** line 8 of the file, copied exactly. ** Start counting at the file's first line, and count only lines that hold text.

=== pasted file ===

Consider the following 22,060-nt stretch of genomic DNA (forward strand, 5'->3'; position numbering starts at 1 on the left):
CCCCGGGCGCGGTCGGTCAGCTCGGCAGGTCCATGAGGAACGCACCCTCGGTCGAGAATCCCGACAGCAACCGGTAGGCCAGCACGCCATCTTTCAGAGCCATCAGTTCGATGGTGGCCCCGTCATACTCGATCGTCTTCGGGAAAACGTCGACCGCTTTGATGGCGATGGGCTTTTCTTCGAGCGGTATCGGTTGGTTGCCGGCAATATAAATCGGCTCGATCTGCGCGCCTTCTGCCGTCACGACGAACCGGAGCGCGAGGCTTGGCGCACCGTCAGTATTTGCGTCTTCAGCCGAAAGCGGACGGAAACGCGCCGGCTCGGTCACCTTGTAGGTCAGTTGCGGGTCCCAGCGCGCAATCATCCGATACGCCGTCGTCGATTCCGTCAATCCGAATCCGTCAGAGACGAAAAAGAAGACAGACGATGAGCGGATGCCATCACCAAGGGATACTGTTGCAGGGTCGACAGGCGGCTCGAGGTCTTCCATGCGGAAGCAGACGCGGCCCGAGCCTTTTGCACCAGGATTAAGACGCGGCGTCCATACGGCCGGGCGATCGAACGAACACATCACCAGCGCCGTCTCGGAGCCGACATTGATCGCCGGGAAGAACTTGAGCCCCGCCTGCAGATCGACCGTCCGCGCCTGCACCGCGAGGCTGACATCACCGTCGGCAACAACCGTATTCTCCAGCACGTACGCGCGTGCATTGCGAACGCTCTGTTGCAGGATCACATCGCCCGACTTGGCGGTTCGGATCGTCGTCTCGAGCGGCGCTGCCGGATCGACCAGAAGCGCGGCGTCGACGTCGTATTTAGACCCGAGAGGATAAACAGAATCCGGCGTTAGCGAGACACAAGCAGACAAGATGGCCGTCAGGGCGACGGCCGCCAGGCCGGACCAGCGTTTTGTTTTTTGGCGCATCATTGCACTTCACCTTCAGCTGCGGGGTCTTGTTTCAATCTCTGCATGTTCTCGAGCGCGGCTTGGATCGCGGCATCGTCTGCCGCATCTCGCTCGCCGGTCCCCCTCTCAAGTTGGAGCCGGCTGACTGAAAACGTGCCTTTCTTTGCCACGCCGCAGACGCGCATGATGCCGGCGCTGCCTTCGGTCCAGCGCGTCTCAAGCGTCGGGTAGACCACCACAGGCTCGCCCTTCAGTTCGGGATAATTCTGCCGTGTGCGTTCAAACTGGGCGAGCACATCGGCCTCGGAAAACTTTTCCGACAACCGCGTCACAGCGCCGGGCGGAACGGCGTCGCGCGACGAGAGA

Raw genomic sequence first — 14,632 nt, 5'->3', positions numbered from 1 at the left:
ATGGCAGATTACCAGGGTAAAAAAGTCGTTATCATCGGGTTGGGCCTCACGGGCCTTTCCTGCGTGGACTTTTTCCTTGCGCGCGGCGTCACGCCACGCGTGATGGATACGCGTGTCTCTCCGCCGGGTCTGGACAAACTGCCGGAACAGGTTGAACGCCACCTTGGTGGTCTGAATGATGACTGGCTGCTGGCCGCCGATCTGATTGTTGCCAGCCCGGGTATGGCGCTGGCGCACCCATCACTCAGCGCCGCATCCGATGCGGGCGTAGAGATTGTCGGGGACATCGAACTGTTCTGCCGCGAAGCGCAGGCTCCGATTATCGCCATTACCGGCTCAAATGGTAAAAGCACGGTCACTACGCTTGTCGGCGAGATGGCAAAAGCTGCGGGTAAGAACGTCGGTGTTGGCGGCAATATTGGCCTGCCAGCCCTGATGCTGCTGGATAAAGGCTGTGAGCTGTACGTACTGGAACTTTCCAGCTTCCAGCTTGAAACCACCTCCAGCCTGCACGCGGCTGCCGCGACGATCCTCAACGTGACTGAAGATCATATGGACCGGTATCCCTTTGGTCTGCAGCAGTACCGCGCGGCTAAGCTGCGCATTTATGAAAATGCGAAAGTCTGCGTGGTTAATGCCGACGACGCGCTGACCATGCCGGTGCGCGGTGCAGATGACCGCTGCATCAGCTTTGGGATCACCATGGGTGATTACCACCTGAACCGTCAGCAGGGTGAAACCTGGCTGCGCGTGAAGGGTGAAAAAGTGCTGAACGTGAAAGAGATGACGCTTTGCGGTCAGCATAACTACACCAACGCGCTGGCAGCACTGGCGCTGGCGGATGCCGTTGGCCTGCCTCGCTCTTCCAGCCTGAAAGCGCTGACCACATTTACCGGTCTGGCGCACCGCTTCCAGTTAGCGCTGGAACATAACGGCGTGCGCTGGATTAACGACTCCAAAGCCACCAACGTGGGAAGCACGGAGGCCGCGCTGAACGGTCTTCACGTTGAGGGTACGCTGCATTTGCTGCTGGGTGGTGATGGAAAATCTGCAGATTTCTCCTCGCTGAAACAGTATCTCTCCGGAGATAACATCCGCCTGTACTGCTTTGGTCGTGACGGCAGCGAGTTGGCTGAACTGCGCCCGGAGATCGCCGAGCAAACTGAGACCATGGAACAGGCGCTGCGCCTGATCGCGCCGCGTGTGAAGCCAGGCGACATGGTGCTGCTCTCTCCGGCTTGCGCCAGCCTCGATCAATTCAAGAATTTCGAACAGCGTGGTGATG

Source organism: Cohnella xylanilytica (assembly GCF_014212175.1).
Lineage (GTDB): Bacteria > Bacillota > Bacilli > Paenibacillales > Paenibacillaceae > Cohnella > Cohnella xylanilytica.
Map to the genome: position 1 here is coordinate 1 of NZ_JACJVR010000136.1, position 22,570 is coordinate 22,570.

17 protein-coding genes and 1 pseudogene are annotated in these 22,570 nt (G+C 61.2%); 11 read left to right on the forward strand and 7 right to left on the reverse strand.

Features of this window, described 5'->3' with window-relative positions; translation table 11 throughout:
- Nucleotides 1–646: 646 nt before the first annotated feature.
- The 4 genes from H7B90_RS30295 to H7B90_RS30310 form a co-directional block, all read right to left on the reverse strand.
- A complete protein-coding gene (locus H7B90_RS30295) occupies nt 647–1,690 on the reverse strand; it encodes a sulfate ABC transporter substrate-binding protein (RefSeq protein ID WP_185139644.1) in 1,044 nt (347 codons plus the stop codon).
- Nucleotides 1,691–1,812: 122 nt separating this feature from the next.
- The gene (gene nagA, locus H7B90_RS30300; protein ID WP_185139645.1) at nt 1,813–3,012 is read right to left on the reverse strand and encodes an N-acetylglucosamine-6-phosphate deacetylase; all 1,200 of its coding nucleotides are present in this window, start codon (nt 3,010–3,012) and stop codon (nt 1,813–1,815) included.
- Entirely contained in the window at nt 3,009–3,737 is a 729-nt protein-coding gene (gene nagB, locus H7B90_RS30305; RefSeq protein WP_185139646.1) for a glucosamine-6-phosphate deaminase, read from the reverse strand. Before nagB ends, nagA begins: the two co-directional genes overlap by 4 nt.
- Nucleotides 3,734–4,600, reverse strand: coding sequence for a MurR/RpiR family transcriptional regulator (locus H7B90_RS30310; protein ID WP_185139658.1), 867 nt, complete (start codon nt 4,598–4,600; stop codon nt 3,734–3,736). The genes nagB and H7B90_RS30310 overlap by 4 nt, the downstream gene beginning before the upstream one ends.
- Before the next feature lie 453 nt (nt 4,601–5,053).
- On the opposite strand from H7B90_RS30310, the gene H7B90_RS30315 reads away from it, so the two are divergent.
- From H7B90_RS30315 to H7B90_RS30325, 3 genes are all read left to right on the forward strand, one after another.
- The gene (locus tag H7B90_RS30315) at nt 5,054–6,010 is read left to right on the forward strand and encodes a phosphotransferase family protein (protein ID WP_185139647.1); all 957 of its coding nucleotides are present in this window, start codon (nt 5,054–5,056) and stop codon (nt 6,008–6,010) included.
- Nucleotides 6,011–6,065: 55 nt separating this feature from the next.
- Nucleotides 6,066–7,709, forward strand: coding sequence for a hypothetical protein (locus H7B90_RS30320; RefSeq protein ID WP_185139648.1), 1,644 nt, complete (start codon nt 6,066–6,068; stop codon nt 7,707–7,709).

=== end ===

17 protein-coding genes and 1 pseudogene are annotated in these 22,570 nt (G+C 61.2%); 11 read left to right on the forward strand and 7 right to left on the reverse strand.